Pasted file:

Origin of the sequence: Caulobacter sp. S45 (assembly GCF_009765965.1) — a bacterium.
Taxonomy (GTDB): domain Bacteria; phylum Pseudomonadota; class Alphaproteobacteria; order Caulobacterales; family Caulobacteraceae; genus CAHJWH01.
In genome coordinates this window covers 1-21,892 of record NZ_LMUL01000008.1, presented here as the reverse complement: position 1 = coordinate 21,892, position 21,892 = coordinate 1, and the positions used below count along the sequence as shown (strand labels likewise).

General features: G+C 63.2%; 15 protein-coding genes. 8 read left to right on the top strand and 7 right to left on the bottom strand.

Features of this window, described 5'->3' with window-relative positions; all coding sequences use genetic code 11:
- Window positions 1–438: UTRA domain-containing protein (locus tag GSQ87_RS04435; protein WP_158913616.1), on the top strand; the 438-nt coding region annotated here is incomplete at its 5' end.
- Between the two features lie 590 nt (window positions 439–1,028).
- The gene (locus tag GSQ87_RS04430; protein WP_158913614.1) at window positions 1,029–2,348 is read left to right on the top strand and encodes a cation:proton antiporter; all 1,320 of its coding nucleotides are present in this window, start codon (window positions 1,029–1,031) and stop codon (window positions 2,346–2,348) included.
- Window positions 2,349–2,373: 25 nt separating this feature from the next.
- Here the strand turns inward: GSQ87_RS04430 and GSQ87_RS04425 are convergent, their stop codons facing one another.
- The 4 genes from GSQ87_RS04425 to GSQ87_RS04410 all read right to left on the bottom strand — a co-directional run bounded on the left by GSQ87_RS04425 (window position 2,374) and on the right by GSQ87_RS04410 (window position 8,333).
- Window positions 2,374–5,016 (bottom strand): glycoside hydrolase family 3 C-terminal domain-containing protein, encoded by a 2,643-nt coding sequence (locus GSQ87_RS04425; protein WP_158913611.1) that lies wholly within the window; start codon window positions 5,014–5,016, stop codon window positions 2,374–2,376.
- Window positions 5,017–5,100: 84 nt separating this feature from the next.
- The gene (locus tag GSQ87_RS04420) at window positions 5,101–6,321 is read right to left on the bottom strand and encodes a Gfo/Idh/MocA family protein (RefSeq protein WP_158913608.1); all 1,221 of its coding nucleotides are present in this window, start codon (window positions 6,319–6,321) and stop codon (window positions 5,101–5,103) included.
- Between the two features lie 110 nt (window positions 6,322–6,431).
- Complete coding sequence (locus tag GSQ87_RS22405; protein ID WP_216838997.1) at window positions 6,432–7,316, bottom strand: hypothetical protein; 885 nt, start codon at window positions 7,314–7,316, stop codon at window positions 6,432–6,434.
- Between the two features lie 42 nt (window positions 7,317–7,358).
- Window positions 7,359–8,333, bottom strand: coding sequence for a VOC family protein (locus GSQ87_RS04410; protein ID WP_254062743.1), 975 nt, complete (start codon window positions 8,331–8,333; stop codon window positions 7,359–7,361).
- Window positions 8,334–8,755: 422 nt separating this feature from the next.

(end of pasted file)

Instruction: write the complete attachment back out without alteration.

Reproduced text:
Origin of the sequence: Caulobacter sp. S45 (assembly GCF_009765965.1) — a bacterium.
Taxonomy (GTDB): domain Bacteria; phylum Pseudomonadota; class Alphaproteobacteria; order Caulobacterales; family Caulobacteraceae; genus CAHJWH01.
In genome coordinates this window covers 1-21,892 of record NZ_LMUL01000008.1, presented here as the reverse complement: position 1 = coordinate 21,892, position 21,892 = coordinate 1, and the positions used below count along the sequence as shown (strand labels likewise).

General features: G+C 63.2%; 15 protein-coding genes. 8 read left to right on the top strand and 7 right to left on the bottom strand.

Features of this window, described 5'->3' with window-relative positions; all coding sequences use genetic code 11:
- Window positions 1–438: UTRA domain-containing protein (locus tag GSQ87_RS04435; protein WP_158913616.1), on the top strand; the 438-nt coding region annotated here is incomplete at its 5' end.
- Between the two features lie 590 nt (window positions 439–1,028).
- The gene (locus tag GSQ87_RS04430; protein WP_158913614.1) at window positions 1,029–2,348 is read left to right on the top strand and encodes a cation:proton antiporter; all 1,320 of its coding nucleotides are present in this window, start codon (window positions 1,029–1,031) and stop codon (window positions 2,346–2,348) included.
- Window positions 2,349–2,373: 25 nt separating this feature from the next.
- Here the strand turns inward: GSQ87_RS04430 and GSQ87_RS04425 are convergent, their stop codons facing one another.
- The 4 genes from GSQ87_RS04425 to GSQ87_RS04410 all read right to left on the bottom strand — a co-directional run bounded on the left by GSQ87_RS04425 (window position 2,374) and on the right by GSQ87_RS04410 (window position 8,333).
- Window positions 2,374–5,016 (bottom strand): glycoside hydrolase family 3 C-terminal domain-containing protein, encoded by a 2,643-nt coding sequence (locus GSQ87_RS04425; protein WP_158913611.1) that lies wholly within the window; start codon window positions 5,014–5,016, stop codon window positions 2,374–2,376.
- Window positions 5,017–5,100: 84 nt separating this feature from the next.
- The gene (locus tag GSQ87_RS04420) at window positions 5,101–6,321 is read right to left on the bottom strand and encodes a Gfo/Idh/MocA family protein (RefSeq protein WP_158913608.1); all 1,221 of its coding nucleotides are present in this window, start codon (window positions 6,319–6,321) and stop codon (window positions 5,101–5,103) included.
- Between the two features lie 110 nt (window positions 6,322–6,431).
- Complete coding sequence (locus tag GSQ87_RS22405; protein ID WP_216838997.1) at window positions 6,432–7,316, bottom strand: hypothetical protein; 885 nt, start codon at window positions 7,314–7,316, stop codon at window positions 6,432–6,434.
- Between the two features lie 42 nt (window positions 7,317–7,358).
- Window positions 7,359–8,333, bottom strand: coding sequence for a VOC family protein (locus GSQ87_RS04410; protein ID WP_254062743.1), 975 nt, complete (start codon window positions 8,331–8,333; stop codon window positions 7,359–7,361).
- Window positions 8,334–8,755: 422 nt separating this feature from the next.